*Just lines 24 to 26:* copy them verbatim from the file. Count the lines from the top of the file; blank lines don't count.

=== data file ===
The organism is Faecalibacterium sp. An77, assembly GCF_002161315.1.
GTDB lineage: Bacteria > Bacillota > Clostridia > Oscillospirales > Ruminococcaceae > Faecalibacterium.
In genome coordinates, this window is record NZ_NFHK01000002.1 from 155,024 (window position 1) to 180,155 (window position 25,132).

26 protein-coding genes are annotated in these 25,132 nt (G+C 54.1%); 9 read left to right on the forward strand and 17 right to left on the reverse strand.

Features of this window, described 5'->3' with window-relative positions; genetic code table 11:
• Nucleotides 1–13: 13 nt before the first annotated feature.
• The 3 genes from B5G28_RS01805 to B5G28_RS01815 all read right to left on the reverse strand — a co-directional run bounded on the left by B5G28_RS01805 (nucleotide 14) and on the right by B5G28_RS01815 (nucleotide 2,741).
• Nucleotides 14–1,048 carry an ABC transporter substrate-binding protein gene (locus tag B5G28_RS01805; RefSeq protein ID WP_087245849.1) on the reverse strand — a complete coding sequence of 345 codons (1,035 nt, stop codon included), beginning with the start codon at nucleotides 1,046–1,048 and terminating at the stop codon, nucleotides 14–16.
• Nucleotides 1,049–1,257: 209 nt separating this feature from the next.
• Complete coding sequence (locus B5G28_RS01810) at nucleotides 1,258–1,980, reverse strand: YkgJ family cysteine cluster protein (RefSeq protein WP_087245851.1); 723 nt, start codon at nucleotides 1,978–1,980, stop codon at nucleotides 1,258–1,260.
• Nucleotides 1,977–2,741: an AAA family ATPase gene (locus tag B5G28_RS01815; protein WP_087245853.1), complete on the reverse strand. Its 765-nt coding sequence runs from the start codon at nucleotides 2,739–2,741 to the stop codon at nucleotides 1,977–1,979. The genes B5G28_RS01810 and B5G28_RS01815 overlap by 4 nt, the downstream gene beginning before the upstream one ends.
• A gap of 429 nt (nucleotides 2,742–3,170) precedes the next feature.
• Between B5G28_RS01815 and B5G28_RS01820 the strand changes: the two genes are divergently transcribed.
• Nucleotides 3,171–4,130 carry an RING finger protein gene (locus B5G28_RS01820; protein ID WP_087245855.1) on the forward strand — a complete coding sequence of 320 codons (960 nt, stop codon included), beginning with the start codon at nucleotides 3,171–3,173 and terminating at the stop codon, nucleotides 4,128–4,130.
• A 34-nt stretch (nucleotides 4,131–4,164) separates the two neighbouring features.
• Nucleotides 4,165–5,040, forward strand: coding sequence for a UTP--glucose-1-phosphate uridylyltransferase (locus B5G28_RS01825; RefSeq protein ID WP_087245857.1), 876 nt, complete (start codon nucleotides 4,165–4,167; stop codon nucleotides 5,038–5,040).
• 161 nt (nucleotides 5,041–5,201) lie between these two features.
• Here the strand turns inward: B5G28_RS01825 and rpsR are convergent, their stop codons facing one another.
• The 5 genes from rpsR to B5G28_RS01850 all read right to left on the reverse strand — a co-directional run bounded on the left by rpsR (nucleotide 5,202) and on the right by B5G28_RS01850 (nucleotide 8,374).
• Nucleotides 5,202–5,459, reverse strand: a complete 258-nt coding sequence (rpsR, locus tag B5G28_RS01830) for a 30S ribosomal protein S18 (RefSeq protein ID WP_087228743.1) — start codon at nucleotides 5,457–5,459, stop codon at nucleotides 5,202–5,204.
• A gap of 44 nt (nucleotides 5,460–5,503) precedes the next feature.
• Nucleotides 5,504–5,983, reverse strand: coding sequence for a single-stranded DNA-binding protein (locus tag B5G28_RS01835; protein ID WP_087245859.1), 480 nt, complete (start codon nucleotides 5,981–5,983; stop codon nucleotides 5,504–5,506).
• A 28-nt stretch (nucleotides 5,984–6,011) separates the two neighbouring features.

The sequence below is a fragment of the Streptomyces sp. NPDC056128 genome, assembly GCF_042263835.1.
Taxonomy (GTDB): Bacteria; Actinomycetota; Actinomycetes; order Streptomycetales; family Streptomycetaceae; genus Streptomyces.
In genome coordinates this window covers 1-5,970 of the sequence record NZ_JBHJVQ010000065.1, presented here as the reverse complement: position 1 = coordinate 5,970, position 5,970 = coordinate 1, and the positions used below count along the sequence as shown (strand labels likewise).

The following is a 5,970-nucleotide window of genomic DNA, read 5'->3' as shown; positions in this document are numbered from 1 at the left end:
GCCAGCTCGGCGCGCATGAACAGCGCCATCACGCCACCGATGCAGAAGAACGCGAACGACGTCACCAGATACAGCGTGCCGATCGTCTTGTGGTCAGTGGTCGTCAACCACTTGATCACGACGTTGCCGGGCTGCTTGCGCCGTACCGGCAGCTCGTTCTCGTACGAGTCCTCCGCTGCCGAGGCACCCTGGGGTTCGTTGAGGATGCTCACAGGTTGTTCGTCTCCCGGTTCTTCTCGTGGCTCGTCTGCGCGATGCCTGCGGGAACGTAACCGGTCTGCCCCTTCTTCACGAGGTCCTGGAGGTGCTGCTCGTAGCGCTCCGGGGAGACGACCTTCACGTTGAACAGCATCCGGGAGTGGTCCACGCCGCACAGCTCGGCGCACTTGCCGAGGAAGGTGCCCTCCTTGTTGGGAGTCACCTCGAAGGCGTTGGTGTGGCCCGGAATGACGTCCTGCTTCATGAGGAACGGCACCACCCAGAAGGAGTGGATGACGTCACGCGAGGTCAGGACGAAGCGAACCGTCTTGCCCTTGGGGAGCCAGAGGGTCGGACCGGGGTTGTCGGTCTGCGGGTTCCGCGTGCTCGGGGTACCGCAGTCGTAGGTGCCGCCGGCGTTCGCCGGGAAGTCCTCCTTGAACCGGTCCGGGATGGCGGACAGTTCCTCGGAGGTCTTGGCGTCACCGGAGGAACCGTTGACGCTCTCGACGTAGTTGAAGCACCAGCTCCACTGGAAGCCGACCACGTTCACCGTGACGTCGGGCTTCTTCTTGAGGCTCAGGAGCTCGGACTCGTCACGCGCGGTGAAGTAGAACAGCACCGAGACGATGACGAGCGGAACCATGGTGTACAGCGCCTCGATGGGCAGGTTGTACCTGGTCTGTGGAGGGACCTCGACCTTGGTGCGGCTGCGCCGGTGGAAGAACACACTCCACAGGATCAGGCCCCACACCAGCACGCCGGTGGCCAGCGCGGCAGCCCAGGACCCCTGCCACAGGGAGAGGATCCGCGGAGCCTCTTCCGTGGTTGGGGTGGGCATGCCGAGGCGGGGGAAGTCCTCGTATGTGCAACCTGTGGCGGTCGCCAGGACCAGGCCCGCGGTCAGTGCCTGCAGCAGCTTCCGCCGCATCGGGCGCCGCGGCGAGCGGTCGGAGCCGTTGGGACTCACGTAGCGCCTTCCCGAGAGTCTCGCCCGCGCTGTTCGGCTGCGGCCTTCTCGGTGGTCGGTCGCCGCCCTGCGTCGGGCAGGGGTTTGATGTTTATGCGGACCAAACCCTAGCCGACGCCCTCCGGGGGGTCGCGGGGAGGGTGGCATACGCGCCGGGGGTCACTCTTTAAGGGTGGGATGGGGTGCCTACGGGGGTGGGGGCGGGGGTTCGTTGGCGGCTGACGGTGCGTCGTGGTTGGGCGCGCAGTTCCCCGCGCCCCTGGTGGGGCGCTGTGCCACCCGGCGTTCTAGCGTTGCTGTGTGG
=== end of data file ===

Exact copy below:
The sequence below is a fragment of the Streptomyces sp. NPDC056128 genome, assembly GCF_042263835.1.
Taxonomy (GTDB): Bacteria; Actinomycetota; Actinomycetes; order Streptomycetales; family Streptomycetaceae; genus Streptomyces.
In genome coordinates this window covers 1-5,970 of the sequence record NZ_JBHJVQ010000065.1, presented here as the reverse complement: position 1 = coordinate 5,970, position 5,970 = coordinate 1, and the positions used below count along the sequence as shown (strand labels likewise).